High demand for Viking Glory’s freight capacity

When m/s Viking Glory replaced the old m/s Amorella, Viking Line’s freight capacity increased considerably.

Traffic and logistics

Viking Glory started operating on 1 March. The cruise passengers have received the modern ship with enthusiasm. Cargo carriers are also happy, and it can already be seen that there is demand for the increased capacity provided by Viking Glory.

”Of course, it always takes a while before the new logistical potential is found, but it’s looking very good”, says Harri Tamminen, Freight Director of Viking Line.

“Viking Glory has two daily departures: in the morning from Turku and in the evening from Stockholm”, says Harri Tamminen, Freight Director of Viking Line.

Viking Glory has around 1,500 lane metres of cargo space, while Amorella had 900 lane metres. The increase is over 60%.

”As both passenger cars and trucks are now bigger, the lanes were made wider. The space can be used efficiently, and loading and unloading is fast.”

The main car deck also has adjustable ramps intended for passenger cars which can be used, if there is a need for additional capacity. The separate passenger car deck has plenty of charging points for electric cars.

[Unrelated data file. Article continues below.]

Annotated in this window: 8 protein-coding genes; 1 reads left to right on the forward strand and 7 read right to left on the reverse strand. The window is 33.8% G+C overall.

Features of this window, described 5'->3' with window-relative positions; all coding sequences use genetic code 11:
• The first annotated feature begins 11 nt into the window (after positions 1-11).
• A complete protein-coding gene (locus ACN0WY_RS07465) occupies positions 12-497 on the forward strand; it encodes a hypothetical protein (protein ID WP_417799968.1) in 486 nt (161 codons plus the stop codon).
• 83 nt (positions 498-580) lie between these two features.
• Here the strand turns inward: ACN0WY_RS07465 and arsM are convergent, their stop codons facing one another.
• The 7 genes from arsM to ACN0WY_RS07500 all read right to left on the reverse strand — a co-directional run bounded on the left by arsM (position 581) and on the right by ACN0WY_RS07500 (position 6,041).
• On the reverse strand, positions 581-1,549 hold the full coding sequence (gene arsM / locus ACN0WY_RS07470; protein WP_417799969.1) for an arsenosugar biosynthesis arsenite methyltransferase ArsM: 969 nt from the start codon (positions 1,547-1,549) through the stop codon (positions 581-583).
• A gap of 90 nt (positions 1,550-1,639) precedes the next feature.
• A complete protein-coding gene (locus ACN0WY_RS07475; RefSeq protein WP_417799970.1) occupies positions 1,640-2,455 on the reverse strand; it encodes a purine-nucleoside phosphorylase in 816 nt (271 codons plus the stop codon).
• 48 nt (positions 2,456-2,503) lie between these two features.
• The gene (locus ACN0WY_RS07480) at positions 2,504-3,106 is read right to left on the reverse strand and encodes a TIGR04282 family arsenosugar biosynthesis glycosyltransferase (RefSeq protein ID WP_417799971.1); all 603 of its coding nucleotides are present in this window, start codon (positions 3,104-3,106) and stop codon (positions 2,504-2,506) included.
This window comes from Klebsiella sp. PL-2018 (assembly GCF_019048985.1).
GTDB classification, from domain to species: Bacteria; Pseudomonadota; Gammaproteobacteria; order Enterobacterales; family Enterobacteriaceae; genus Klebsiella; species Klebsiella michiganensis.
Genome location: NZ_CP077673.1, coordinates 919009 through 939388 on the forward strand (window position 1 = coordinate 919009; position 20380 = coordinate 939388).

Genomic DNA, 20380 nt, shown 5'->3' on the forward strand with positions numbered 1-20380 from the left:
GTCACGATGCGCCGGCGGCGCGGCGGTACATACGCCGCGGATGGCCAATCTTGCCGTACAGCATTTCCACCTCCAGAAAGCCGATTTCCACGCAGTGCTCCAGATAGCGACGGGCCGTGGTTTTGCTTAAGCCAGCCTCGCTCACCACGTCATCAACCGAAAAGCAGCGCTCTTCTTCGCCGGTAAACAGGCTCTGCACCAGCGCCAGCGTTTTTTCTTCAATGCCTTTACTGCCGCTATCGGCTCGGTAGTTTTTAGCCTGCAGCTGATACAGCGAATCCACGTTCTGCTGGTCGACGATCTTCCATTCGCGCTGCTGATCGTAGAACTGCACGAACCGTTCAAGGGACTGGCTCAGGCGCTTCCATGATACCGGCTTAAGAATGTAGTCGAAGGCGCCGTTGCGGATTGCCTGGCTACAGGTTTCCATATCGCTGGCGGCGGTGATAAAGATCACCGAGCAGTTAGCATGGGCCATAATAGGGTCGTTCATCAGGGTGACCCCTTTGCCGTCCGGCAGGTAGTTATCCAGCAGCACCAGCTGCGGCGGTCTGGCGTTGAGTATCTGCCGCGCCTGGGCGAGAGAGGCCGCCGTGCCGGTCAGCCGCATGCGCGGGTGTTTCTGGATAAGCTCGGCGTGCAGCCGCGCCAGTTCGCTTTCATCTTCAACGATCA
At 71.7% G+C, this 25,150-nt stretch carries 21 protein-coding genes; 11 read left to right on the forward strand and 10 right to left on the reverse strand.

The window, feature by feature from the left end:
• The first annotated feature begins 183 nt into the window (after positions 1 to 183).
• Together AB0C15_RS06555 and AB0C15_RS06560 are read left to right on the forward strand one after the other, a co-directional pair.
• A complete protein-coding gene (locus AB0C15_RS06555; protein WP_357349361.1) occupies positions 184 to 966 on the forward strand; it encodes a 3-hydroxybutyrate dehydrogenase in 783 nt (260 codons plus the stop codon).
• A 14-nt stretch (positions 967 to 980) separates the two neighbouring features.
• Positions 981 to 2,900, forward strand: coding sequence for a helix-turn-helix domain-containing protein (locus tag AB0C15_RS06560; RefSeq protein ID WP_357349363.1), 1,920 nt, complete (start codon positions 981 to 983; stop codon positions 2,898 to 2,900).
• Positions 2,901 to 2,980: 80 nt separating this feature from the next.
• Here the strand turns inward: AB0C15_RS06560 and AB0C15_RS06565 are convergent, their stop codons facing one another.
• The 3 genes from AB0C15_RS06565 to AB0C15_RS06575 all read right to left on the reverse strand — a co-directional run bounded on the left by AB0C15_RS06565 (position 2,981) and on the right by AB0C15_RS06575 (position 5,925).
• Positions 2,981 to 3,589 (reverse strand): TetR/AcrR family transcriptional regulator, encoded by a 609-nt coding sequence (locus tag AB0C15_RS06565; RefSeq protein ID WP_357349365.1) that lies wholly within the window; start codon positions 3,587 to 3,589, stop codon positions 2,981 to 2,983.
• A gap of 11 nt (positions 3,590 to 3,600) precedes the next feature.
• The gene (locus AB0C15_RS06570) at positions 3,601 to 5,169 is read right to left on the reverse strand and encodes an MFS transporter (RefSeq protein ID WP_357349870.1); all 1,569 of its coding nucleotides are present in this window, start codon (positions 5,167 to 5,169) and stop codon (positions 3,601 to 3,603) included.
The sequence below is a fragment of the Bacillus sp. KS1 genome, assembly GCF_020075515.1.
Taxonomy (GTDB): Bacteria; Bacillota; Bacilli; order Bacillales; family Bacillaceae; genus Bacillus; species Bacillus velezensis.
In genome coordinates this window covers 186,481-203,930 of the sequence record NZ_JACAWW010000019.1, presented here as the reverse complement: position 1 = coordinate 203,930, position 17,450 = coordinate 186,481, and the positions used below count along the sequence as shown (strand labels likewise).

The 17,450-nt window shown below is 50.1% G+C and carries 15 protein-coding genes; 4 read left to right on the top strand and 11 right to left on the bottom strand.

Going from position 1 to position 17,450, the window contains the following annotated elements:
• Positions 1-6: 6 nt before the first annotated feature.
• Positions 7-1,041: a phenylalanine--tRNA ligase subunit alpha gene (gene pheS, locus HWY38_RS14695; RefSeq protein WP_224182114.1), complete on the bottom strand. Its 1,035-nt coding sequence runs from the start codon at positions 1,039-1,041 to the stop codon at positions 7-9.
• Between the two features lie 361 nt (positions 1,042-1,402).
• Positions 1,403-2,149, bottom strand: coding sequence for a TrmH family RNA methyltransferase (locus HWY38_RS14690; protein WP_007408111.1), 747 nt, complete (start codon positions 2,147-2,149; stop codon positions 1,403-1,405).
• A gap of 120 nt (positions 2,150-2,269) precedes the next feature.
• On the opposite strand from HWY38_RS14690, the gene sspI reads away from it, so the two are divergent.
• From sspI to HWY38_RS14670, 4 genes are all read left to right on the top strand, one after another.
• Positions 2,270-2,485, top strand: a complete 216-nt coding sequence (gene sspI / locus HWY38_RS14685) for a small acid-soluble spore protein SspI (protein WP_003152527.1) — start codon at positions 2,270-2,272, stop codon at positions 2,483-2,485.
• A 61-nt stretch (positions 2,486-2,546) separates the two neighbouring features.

The ship is loaded with… smaller carbon footprints

Like Viking Grace, Viking Glory can use as fuel either liquefied natural gas LNG, biogas LBG, or traditional diesel. The vessel is estimated to consume up to 10% less fuel than its very energy-efficient sister ship Grace.

”The carbon footprint of LNG is 15–20 percent smaller than that of diesel. The carbon footprint of LBG is only one-fifth compared to diesel”, Mr. Tamminen points out.

According to him, both industry and transport companies are nowadays more interested in the environmental impacts of shipments.

”Viking Glory’s ability to use LNG and BLG is a major advantage for us. As the vessel has a higher capacity for cargo units, it reduces the carbon footprint of each rolling stock shipment on board.”

Viking Glory is also important in terms of emergency supply

Viking Glory started its voyage at a stormy time in the world. The ship, and the logistics industry in general, have been affected by the war in Ukraine, sanctions, and countersanctions as well as reorganisation of the goods flows.

”At present, we no longer take on board Russian or Belorussian trucks. That has also slightly slowed the increase of cargo volumes.”

The price of LNG has also shot up.

“We don’t use Russian but Norwegian LNG. But the transition of the energy markets has affected its price, too.”

Viking Glory and the Turku–Stockholm route also play an important role in terms of emergency supply. The majority of Finland’s foreign trade goods are transported by sea.

Drivers are also taken into account

Truck drivers are also happy about the starting of the era of Viking Glory.

They have accommodation facilities in the quiet part of the ship with around 70 driver cabins as well as a sauna department and a living room.

“On board Viking Glory, just like on Grace, drivers have their own cabin that they need not share with anybody. We have received a lot of positive feedback from that”, Harri Tamminen says.

Both environmental friendliness and the travel facilities of professional drivers are taken into account at Glory.

Text: Matti Välimäki
Photos: Ilari Välimäki